So those are my thoughts for now.  Come by my table at Cold Wars on Sunday morning to see how it plays.

2013 HAWKs New Years Eve Gaming Party

Early stages of "Montmirail"
Early stages of "Montmirail"

For five years now we’ve been hosting a New Years Eve gaming event.  As we’ve moved several times, this is the third venue.  This year’s event featured two full, four-hour convention games.  People began arriving about 1430, we had a break for dinner, we toasted the new year, and finished the second game by about 0100.

The battle commences
The battle commences
"Montmirail" continues
"Montmirail" continues

We started about 1530 with distortion of the Battle of Montmirail.  Montmirail is a Napoleonic battle from the upcoming 1814 campaign book, written primarily by Dave Wood.  In this case, as I am about to wade into the writing of the book for Bear Yourselves Valiantly:  Look, Sarge, No Charts:  Fantasy, Ancient, and Mediaeval, I substituted fantasy figures for the Napoleonic figures.  It wasn’t a faithful substitution.  I have each player roughly 1000 points of figures, which was more figures than would be on the table for the historical scenario.  In addition, the 1000-point armies tend to be a mix of troop types rather than being the infantry or cavalry divisions of the historical fight.  It is supposed to be a 10 turn game.  We only completed 7 turns, but I think that in a convention, with a smaller number of troops, we could fit all 10 turns into a four-hour convention slot.  We have one of the HAWKs who seems to like the rules but who doesn’t like fantasy, so I asked Tank Nickle (one of the BYV co-authors) to bring his Romans and Carthaginians, who acted as opposing commands of humans on that wing of the table.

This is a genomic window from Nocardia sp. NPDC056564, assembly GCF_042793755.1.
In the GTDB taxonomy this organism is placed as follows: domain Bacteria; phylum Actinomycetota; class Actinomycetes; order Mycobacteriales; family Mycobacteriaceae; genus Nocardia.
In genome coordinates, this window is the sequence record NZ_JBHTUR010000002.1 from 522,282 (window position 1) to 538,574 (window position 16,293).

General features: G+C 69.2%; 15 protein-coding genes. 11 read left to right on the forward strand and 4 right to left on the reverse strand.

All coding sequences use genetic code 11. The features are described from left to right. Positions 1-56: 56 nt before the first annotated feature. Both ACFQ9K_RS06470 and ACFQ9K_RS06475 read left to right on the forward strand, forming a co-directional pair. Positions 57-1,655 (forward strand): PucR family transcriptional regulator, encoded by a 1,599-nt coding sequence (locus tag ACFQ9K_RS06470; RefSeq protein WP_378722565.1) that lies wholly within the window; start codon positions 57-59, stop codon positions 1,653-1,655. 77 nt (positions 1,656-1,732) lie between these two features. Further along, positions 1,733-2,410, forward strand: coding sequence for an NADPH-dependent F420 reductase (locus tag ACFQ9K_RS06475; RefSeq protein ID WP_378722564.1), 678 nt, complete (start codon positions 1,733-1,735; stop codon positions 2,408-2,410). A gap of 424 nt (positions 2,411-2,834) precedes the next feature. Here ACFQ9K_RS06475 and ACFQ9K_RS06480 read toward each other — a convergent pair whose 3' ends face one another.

"Montmirail" was a bloody affair
"Montmirail" was a bloody affair

Victory conditions involved ownership of four towns.  The “French” (consisting of dwarves, elves, and Carthaginians) held one of the four towns but needed to capture one of the other three to win the game.  The “Allies” (humans and goblins) held the other three.  This required the French to be on the offensive.  In the end, the dwarves, elves, and Carthaginians had not captured a second town.  With another few turns two of the three might have been contested, but about 1930 we called the game an Allied victory, tore it down, and set up the next fight.

Orc's Drift
Orc's Drift

Eric Schlegel then set up and ran a fantasy game using his modifications to GASLIGHT, which he calls Mage Light.  The scenario was the British colonial battle of Rorke’s Drift, but the forces were fantasy figures instead.  (This New Years Eve was certainly the night for fantasy transmogrifications of historical battles!)  We, the “bad guys,” with a host of goblins, koblods, gnolls, ghouls, skeletons, orcs, and other assorted units were defending our homeland against the evil rampage of the “good guys.”

Orc's drift as the battle unfolds
Orc's Drift as the battle unfolds

This too was a bloody affair.  A high point for me were when the hill giants defending the wall against the imperialist Ent, turned it into kindling.  The good guys had a cleric who kept resurrecting dead “good guys” and a wizard who kept putting up walls of fire, thorns, and other stuff to slow down our movement of troops within the walls of Orc’s Drift.

Ent and hill giants battle
An ent and some hill giants battle

The battle was going hot and heavy at midnight, so we stopped for 45 seconds to acknowledge the drop of the big ball and toast the new year before continuing the game.  By about 0100 Eric called the game a “bad guy” victory; although, both sides were reduced to fewer than a dozen or so figures.

Bill Sleeping
... It was a long day and night of gaming.

Fighting two, full-length battles worked well.  In past years we’ve run two somewhat shorter events and then had to start a third game around 2230 or 2300.  The HAWKs are no spring chickens, so STARTING a game that late has been somewhat difficult.  We’ve done things like Munchkin or Red Dragon Inn, but even then, it’s hard to start that third game.  I liked what we did this year better; although, it’s good to have those other games in reserve in case a game plays poorly, and we end it early.

We were missing a couple of “usual suspects.”  The Dean’s were unavailable; the Palmers were indisposed; and the Woods were unable to attend.  On top of that, the Priebe’s were busy getting married.  Still we had 12 players for the first game.  Even missing these folks, we had an excellent time.  It was a nice way to ring in the new year.